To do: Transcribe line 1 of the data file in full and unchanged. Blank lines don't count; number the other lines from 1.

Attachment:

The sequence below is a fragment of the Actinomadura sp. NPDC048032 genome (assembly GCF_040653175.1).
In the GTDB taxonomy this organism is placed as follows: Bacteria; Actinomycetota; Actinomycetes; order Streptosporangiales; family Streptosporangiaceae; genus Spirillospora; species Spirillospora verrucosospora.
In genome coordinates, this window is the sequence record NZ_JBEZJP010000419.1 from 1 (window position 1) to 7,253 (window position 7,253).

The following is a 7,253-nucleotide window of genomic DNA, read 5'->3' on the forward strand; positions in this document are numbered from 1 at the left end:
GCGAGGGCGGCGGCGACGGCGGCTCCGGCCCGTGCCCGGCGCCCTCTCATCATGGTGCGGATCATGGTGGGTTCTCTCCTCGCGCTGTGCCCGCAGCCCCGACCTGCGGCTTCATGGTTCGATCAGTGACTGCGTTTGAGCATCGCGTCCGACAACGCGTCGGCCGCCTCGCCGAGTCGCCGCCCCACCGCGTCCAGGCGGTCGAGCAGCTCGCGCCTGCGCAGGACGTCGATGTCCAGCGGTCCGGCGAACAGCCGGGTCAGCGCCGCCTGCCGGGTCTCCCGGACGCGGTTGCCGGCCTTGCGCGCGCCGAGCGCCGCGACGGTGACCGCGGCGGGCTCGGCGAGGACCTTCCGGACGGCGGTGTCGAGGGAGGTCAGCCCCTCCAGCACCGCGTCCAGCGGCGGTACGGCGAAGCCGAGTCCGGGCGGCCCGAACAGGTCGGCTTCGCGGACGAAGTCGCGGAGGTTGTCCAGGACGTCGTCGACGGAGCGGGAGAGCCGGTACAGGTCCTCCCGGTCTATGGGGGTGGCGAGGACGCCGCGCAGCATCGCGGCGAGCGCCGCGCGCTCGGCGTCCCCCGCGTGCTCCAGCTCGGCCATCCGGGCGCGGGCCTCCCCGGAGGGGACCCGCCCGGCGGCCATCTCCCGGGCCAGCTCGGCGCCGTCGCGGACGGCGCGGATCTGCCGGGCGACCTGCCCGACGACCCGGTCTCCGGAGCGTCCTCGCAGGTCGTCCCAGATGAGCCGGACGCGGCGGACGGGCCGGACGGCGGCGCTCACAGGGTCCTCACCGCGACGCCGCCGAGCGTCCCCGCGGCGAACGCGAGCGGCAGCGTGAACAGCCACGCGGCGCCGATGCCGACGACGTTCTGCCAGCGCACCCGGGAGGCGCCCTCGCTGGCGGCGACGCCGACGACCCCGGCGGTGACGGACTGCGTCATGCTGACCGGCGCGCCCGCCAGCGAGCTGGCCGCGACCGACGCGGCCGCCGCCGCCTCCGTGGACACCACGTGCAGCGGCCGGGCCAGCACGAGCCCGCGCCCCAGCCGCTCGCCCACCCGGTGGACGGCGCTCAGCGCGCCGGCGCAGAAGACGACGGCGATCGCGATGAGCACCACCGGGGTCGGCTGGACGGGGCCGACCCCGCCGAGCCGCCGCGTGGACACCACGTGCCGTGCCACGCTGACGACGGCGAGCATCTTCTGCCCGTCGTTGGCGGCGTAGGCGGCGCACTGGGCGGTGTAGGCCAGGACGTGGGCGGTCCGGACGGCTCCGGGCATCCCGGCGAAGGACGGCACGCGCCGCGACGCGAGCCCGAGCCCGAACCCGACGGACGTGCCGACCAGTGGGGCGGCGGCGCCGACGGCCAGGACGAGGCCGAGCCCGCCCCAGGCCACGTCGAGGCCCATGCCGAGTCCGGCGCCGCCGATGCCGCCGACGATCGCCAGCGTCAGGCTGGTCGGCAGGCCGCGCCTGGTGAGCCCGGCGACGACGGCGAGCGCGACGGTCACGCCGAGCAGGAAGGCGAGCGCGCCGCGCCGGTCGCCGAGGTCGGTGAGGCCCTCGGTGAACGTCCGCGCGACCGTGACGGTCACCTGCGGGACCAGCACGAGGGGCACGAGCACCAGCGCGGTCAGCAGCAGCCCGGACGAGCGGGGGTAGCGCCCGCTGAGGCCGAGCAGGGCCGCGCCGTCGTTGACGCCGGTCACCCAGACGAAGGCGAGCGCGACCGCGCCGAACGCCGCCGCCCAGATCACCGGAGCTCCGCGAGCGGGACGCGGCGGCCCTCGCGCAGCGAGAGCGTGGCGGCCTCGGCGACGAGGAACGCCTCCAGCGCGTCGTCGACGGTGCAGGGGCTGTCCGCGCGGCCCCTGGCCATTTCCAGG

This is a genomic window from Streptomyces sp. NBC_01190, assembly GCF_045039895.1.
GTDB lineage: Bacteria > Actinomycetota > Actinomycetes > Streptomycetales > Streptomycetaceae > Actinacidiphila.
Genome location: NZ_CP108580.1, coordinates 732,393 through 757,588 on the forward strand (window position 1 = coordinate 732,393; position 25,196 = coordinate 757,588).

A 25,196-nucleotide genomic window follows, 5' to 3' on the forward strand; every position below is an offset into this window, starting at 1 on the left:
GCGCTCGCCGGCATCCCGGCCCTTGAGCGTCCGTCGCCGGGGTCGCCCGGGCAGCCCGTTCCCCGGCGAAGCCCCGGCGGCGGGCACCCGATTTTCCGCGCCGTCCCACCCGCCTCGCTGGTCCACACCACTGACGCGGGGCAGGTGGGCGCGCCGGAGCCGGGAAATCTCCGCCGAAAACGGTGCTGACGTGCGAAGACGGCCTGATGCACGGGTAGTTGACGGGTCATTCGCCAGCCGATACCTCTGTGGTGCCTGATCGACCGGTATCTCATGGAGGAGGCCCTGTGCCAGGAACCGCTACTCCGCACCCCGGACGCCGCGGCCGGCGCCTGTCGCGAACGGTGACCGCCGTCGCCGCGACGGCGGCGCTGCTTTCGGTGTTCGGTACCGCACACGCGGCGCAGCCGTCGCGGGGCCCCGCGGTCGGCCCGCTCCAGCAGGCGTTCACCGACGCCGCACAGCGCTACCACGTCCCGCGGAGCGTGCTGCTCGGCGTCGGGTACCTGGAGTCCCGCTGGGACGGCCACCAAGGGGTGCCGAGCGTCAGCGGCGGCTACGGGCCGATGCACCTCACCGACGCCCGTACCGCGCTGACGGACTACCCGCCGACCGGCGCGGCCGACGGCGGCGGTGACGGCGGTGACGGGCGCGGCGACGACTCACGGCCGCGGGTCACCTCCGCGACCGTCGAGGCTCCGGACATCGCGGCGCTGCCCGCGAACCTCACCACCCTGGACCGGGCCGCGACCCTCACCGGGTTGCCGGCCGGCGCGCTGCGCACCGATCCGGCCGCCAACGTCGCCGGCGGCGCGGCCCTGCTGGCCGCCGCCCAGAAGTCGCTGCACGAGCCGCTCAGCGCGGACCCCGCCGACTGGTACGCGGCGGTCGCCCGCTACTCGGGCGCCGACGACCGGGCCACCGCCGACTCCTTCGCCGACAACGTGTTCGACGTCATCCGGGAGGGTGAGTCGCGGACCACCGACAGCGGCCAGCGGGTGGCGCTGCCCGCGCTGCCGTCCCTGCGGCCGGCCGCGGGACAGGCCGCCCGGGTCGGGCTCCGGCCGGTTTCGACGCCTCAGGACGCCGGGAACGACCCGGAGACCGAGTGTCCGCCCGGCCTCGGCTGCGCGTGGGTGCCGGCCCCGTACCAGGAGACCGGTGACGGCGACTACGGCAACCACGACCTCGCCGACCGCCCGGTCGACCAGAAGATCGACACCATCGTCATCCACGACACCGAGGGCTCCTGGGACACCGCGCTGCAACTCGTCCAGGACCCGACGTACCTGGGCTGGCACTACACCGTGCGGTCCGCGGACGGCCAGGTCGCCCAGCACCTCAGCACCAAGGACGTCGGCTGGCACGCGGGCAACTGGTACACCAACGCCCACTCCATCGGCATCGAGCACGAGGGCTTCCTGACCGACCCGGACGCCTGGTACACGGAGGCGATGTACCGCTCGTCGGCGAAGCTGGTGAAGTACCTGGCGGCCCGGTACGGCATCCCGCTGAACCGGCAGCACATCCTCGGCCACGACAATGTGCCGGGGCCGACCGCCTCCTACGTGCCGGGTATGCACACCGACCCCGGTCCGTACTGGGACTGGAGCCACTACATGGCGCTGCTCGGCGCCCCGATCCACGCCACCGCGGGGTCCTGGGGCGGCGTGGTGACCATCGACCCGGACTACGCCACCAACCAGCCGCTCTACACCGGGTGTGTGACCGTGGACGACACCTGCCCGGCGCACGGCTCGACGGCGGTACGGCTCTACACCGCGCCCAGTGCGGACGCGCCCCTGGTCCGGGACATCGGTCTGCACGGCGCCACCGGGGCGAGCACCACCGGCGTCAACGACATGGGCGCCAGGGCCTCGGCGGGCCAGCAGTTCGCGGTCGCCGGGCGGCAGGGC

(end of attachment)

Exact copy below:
The sequence below is a fragment of the Actinomadura sp. NPDC048032 genome (assembly GCF_040653175.1).